“But she was also targeted because she was the only person doing so. This is what happens when the institutions of the state are incapacitated: the last person left standing is often a journalist. Which makes her the first person left dead.”
Daphne Caruana Galizia, who led the Panama Papers investigation into corruption in Malta on which her son, another investigative journalist, also worked, was killed on Monday afternoon when her Peugeot was destroyed by an explosive device so powerful it scattered large pieces of the car around a nearby field.
Several thousand people gathered at an impromptu candlelit vigil in Sliema, near the island’s capital Valletta, on Monday night to mourn the journalist, described as a “one-woman WikiLeaks” whose blogs were as fiercely critical of the island’s politicians as they were of its organised crime gangs.
Matthew Caruana Galizia said he would never forget “running around the inferno in the field, trying to figure out a way to open the door, the horn of the car still blaring, screaming at two policemen who turned up with a single fire extinguisher to use it”.
One of the policemen said: “Sorry, there is nothing we can do,” he wrote. “I looked down and there were my mother’s body parts all around me. I realised they were right, it was hopeless. ‘Who is in the car?’, they asked me. ‘My mother is in the car. She is dead. She is dead because of your incompetence.’”
Caruana Galizia, 53, ran a hugely popular blog relentlessly highlighting cases of alleged high-level corruption among politicians across Malta’s party lines. “There are crooks everywhere you look now. The situation is desperate,” she wrote in a post published barely half an hour before the bomb exploded.
Witnesses told police the journalist had just left her home and was on a road near the village of Bidnija in northern Malta when the bomb detonated. Local media reported she had filed a complaint to the police two weeks ago to say she had received threats.
Muscat denounced the journalist’s killing on Monday, calling it a “barbaric attack on press freedom”, and announced that the US Federal Bureau of Investigation (FBI) had agreed to send a team of experts to help local police investigate. “I will not rest until I see justice done in this case,” Muscat said.
“Everyone knows Caruana Galizia was a harsh critic of mine, both politically and personally, but nobody can justify this barbaric act in any way,” added the prime minister, who sued the journalist and won a snap election in June called as a vote of confidence to counter her allegations.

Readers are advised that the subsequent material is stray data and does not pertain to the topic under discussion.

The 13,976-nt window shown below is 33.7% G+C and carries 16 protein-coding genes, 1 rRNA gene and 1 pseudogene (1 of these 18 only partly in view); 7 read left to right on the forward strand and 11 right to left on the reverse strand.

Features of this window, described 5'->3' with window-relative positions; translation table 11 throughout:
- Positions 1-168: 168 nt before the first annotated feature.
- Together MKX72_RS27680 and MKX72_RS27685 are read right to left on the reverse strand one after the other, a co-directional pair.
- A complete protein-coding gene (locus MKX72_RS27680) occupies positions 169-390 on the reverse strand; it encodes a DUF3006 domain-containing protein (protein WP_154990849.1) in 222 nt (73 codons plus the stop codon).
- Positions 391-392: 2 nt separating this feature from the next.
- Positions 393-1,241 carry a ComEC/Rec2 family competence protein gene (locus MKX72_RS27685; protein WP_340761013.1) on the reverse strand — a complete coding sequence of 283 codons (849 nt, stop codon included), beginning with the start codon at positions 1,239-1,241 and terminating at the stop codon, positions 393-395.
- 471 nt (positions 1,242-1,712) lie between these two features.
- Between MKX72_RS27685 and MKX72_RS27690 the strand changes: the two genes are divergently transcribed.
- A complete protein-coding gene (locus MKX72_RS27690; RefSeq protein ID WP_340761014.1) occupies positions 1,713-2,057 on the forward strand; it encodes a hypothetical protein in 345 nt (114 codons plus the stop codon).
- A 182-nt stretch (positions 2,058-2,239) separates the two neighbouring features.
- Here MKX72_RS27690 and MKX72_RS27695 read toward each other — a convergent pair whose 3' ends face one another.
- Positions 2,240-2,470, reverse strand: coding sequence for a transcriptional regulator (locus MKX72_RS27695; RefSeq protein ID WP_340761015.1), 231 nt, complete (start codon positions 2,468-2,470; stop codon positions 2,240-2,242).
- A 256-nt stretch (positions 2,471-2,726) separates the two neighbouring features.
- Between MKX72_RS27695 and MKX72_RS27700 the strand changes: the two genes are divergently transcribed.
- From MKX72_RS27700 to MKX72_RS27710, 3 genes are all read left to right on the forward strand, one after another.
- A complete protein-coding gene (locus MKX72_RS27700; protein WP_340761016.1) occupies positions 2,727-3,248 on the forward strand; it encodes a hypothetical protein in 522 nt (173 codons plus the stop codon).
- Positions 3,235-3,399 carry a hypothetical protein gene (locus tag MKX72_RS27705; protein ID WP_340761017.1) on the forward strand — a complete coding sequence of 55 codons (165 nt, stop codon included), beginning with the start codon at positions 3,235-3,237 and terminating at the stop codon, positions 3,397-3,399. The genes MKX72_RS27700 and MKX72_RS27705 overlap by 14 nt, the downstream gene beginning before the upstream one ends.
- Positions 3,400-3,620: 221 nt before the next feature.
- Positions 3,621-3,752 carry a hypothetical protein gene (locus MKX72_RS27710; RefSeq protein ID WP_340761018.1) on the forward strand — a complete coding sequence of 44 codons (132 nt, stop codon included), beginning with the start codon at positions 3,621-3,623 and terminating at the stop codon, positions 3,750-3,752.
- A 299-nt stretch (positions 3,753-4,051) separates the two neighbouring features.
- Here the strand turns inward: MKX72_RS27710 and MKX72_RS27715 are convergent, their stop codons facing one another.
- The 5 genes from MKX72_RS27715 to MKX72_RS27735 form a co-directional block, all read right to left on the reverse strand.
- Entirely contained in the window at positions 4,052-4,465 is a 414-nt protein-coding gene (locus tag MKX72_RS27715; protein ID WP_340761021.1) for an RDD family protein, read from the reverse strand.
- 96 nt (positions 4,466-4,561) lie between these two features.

While Caruana Galizia’s targets were mainly the ruling Labour party and their supporters, she had more recently turned her fire on Malta’s opposition whose leader, Adrian Delia, said she had been the victim of a “political murder” and called for an independent investigation into her killing.
“We will not accept an investigation by the commissioner of police, army commander or duty magistrate, all of whom were at the heart of criticism by Caruana Galizia,” Delia said. “What happened today is not an ordinary killing. It is a consequence of the total collapse of the rule of law which has been going on for the past four years.”
Caruana Galizia’s targets ranged from allegedly corrupt politicians to banks facilitating money laundering and the links between Malta’s online gaming industry and the mafia. Her recent work had focused particularly on revelations from the Panama Papers, a huge cache of leaked documents from the leading offshore law firm Mossack Fonseca.
European politicians expressed shock and dismay at her death. “A dark day for democracy,” tweeted Manfred Weber, a leading conservative MEP. The European commission vice-president, Frans Timmermans, who had received a letter from a Maltese MEP complaining of “intimidation” of journalists in Malta, tweeted that he was “shocked and outraged … If journalists are silenced, our freedom is lost.”
Matthew Caruana Galizia said in his Facebook post that his mother’s killing was “no ordinary murder and it was not tragic. Tragic is someone being run over by a bus. When there is blood and fire all around you, that’s war. We are a people at war against the state and organised crime, which have become indistinguishable.”
He criticised “that clown of a prime minister”, making statements to parliament “about a journalist he spent over a decade demonising and harassing”, and highlighted a Facebook post by a police sergeant who shortly after the murder wrote: “Everyone gets what they deserve, cow dung! Feeling happy :)”
Caruana Galizia concluded: “Yes, this is where we are: a mafia state … where you will be blown to pieces for exercising your basic freedoms, only for the people who are supposed to have protected you to instead be celebrating it.”
He said a “culture of impunity” had been allowed to flourish on the island after the prime minister “filled his office with crooks, then the police with crooks and imbeciles, then the courts with crooks and incompetents.
“If the institutions were already working, there would be no assassination to investigate – and my brothers and I would still have a mother.”
Following an application by the dead journalist’s family, the investigating magistrate, Consuelo Scerri Herrera – who had come under criticism from Caruana Galizia in her blog and subsequently sued her – withdrew from the case on Tuesday.
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